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Hands up if you hate your bank / Contagious article by Patrick Jeffrey

by on April 9, 2014 in Lead story, Nuggets, Research, Retail News

Contextual Integration – which looks at how brands are using location, time and personal preference data to move from planning in media silos to creating contextually relevant communications – will be one of their key themes at Now / Next / Why. For more information on this annual Contagious trends conference, and for tickets, click here for London and here for New York.

Hands up if you hate your bank.

The chances are, if you’re under the age of 30, you’ll have one arm in the air right now. A recent survey from Scratch, an in-house unit of broadcaster Viacom, found that Millennials really don’t like banks. A whopping 73% of the 10,000 people interviewed in the Millennial Disruption Index said that they’d be more excited about a new financial offering from a tech company than from their existing bank. More worryingly – for banks, at least – is that nearly half of all respondents are counting on companies like Google, Amazon and Square to overhaul the way that banks work, with 33% believing they won’t need a bank at all in the near future.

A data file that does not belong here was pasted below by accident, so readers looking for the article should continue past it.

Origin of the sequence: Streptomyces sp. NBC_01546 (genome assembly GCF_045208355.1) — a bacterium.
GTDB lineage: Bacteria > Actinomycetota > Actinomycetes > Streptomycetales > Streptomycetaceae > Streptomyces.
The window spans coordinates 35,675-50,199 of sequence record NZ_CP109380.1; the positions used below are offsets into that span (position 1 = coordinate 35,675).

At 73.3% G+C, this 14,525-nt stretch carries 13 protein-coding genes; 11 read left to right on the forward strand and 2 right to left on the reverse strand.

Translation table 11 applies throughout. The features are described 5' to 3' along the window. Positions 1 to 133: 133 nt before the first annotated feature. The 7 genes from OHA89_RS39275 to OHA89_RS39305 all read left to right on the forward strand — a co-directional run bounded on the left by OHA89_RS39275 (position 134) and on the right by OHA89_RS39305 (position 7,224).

People want an alternative to the stuffy, archaic way that many financial institutions operate. And they’re starting to get what they want. At Contagious, @contagious we’ve long been tracking companies from other sectors looking to play havoc with traditional banking business models. It’s been well documented that tech companies like Square, PayPal and Google (and even Walmart with Bluebird) have been barging in on the payments scene for quite a few years now. But, just in the past month, we’ve seen telcos, retailers and messaging services getting in on the action.

A few quick examples: Starbucks recently announced that almost one-third of all its transactions are processed through its loyalty cards. This caused Wired to speculate that the coffee chain could advance the transactional capabilities of the scheme in the near future, perhaps one day even eradicating the need for bank cards in-store.

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